State v. MontgomeryAnnotate this Case
175 Kan. 176 (1953)
261 P.2d 1009
THE STATE OF KANSAS, Appellee, v. L.J. MONTGOMERY, Appellant.
Supreme Court of Kansas.
Opinion filed October 10, 1953.
Max Regier, of Newton, argued the cause and was on the briefs for the appellant.
Morris Moon, county attorney, argued the cause, and Harold R. Fatzer, attorney general, and Robert M. King, assistant county attorney, were with him on the briefs for the appellee.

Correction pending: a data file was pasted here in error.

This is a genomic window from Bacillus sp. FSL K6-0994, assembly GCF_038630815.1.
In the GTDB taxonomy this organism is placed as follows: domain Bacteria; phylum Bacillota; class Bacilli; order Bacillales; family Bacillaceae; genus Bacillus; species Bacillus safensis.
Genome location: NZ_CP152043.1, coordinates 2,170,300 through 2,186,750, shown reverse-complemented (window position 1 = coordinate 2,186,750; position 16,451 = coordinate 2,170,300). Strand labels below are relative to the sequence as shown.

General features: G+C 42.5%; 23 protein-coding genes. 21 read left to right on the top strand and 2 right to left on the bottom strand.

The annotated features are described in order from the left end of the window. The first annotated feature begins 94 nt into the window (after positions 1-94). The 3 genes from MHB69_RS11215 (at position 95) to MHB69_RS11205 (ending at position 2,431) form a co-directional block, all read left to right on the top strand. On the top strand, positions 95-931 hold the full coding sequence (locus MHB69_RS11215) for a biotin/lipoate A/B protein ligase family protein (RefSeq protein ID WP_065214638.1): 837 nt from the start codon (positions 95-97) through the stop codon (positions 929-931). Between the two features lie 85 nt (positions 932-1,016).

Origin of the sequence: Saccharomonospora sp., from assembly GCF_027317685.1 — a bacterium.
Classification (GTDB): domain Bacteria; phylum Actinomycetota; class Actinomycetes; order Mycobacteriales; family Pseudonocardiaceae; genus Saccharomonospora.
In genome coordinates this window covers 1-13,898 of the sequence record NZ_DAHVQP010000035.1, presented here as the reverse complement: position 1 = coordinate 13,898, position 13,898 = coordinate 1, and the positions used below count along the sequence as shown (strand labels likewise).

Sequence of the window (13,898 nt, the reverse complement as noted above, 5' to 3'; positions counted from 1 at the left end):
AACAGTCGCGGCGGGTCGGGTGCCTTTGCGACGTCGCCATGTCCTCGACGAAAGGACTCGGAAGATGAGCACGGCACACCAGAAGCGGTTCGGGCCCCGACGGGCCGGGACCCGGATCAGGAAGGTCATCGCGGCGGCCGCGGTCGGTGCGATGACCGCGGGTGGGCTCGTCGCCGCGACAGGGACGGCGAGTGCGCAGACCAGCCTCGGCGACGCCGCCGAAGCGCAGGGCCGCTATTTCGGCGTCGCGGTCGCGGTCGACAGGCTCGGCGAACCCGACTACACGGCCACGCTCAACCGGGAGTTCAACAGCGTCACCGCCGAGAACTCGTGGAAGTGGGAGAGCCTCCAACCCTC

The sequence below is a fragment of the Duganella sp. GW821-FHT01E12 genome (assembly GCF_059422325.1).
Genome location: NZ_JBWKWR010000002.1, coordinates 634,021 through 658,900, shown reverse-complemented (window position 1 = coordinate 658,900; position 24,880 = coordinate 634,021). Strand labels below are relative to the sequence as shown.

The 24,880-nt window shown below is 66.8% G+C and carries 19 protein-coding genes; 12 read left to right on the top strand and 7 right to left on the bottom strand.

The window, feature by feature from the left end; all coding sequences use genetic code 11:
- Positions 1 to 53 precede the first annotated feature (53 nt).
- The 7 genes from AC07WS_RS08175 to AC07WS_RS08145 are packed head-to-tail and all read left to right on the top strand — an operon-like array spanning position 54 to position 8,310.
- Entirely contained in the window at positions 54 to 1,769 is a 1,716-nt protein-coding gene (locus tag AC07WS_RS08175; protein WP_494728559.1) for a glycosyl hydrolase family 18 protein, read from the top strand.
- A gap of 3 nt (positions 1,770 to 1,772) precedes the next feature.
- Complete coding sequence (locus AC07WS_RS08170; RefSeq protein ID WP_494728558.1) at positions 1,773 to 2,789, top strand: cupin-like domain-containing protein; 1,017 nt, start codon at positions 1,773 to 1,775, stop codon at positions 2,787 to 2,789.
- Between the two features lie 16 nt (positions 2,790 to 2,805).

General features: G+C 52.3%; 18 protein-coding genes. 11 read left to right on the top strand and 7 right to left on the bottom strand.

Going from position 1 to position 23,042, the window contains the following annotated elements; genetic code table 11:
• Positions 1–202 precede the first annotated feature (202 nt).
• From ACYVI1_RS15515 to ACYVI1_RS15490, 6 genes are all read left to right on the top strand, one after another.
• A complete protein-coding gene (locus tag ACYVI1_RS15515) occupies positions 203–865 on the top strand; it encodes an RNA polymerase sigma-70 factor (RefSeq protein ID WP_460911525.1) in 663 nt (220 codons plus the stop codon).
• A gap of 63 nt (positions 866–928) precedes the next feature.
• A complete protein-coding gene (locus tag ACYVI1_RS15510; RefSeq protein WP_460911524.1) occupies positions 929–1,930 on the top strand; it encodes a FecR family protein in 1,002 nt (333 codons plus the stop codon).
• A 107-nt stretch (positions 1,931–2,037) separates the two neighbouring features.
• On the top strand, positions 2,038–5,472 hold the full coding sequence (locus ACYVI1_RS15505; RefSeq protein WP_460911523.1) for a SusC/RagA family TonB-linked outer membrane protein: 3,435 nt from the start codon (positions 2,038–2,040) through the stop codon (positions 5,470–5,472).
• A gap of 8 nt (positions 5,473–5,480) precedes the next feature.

The opinion of the court was delivered by
Defendant L.J. Montgomery was arrested, tried, convicted and sentenced on a charge of commission of the crime of burglary and larceny in connection with the burglary (G.S. 1949, 21-524). The appeal is from an order of the trial court overruling his motion for new trial and the only claim of error relied on respecting that ruling relates to the admission of certain evidence.